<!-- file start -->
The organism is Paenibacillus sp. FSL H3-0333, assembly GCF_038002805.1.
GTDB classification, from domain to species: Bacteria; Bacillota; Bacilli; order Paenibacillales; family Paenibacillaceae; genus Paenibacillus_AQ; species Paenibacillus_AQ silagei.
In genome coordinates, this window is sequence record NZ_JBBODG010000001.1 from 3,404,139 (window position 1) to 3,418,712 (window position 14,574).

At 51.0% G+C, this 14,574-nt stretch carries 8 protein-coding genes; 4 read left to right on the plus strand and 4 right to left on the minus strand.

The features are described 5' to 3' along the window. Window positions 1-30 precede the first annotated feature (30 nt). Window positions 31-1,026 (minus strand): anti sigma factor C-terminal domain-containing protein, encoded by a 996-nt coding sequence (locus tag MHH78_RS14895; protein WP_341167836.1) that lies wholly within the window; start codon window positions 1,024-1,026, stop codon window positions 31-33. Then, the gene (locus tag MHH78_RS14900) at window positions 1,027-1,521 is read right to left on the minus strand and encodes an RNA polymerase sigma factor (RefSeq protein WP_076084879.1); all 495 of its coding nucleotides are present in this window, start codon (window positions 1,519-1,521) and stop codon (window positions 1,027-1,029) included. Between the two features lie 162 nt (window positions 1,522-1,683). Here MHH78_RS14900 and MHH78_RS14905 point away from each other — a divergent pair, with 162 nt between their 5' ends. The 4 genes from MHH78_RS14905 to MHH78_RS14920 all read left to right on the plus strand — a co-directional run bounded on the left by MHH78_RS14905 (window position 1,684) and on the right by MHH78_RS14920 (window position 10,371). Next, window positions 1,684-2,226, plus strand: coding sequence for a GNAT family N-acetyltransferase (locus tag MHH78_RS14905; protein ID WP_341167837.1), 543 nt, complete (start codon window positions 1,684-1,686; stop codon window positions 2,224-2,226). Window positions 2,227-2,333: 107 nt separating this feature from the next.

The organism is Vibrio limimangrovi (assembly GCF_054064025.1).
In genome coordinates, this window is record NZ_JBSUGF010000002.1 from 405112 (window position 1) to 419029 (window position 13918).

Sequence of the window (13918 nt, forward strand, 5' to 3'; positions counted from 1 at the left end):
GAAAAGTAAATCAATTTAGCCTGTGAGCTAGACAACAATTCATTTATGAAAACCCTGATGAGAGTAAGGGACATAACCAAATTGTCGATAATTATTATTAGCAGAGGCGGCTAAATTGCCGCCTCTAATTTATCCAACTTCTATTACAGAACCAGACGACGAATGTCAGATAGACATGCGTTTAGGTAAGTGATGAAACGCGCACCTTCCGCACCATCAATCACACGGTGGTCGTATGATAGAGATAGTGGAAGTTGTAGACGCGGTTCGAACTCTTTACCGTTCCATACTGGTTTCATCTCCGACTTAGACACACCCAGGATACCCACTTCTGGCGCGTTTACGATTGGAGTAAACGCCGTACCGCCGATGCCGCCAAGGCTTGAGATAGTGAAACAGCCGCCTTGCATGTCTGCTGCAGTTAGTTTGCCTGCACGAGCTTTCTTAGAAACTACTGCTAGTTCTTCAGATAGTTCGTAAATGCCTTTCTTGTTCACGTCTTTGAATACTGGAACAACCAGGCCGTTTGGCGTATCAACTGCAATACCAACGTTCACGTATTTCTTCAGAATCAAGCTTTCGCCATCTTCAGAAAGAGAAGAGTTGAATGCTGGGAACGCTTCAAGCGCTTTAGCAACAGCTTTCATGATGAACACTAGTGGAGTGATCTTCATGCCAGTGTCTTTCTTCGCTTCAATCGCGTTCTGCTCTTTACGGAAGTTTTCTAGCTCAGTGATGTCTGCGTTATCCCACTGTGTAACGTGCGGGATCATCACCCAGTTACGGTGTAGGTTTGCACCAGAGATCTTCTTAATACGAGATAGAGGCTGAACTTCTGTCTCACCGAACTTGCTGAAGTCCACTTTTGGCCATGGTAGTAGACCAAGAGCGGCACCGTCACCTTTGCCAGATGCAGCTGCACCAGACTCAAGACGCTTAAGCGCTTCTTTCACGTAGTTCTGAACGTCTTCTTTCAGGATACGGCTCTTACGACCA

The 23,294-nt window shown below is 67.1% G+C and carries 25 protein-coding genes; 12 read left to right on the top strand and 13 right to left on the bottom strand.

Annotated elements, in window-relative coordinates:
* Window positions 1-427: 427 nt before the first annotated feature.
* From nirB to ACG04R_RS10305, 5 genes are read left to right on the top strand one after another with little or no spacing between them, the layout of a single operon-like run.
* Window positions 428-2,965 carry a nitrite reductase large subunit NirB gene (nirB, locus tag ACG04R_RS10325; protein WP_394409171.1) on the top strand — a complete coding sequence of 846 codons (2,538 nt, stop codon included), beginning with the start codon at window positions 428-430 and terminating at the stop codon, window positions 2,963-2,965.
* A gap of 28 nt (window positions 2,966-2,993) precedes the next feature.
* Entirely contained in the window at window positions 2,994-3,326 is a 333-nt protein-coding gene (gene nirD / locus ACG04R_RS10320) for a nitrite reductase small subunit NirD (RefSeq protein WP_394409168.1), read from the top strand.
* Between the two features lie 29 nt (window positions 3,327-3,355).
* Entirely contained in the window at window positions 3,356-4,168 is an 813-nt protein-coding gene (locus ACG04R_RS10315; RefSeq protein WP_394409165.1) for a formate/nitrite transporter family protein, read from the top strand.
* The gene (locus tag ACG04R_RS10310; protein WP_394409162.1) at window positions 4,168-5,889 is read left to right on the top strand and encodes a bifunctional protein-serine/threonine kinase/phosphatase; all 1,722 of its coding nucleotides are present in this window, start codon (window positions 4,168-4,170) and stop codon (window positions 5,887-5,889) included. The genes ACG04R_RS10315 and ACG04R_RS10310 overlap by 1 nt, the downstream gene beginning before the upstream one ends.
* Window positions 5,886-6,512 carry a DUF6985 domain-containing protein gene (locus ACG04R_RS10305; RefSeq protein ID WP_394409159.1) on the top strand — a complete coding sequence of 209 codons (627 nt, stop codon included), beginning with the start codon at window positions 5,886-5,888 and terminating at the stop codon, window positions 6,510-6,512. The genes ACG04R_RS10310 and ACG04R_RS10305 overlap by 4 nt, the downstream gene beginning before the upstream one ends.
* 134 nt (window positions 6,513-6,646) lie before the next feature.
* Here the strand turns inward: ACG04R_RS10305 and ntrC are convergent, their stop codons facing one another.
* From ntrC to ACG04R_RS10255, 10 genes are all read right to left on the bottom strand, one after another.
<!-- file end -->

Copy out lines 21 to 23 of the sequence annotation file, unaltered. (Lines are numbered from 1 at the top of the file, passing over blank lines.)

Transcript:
* 134 nt (window positions 6,513-6,646) lie before the next feature.
* Here the strand turns inward: ACG04R_RS10305 and ntrC are convergent, their stop codons facing one another.
* From ntrC to ACG04R_RS10255, 10 genes are all read right to left on the bottom strand, one after another.